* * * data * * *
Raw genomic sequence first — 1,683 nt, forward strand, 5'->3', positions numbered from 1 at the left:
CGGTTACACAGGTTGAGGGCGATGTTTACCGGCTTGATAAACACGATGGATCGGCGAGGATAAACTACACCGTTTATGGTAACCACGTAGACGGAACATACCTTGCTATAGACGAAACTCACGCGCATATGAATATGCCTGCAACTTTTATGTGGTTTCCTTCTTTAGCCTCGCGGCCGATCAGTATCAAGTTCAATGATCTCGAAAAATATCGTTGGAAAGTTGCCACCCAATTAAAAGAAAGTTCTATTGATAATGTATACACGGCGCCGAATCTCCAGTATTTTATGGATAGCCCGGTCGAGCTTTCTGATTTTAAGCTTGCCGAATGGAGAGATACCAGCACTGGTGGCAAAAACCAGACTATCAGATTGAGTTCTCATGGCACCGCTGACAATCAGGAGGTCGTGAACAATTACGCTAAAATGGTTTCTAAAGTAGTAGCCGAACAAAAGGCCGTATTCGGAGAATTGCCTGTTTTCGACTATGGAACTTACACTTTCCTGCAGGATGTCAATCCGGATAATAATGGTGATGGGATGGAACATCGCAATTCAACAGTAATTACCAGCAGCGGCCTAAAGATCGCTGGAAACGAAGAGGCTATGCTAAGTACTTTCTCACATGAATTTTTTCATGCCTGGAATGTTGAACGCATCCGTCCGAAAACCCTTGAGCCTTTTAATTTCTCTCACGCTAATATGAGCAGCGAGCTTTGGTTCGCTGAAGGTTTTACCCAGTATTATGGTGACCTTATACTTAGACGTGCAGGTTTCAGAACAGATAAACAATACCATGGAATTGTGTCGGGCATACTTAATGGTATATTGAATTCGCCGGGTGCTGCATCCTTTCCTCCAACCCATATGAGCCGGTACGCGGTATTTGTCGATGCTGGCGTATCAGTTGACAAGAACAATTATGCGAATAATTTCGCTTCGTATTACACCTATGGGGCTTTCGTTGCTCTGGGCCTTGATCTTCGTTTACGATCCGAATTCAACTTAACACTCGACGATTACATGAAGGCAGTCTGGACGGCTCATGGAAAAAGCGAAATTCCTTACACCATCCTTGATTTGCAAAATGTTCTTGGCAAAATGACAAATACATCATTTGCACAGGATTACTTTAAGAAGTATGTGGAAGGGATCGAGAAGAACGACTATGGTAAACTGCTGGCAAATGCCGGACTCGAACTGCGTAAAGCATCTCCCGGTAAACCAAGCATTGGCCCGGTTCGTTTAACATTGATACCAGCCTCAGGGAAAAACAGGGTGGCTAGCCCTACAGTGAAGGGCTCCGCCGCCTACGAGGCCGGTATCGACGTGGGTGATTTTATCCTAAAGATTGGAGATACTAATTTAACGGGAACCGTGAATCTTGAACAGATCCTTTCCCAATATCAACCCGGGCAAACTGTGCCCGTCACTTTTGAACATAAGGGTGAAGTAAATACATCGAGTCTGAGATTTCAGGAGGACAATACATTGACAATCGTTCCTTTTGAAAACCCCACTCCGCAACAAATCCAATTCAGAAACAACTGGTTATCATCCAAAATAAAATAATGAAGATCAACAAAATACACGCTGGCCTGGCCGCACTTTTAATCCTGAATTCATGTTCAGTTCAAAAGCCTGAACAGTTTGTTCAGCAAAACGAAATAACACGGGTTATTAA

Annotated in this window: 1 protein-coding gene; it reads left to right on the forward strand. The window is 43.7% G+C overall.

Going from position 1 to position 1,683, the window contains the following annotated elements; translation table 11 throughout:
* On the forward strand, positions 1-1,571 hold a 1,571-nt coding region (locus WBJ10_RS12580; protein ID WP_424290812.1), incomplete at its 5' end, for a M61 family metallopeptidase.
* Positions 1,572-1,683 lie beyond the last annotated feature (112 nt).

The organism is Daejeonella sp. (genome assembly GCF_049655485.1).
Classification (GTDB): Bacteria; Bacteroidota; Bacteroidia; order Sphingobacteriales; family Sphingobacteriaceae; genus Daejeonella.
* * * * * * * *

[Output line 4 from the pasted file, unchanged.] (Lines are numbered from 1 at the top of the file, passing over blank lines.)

Going from position 1 to position 1,683, the window contains the following annotated elements; translation table 11 throughout: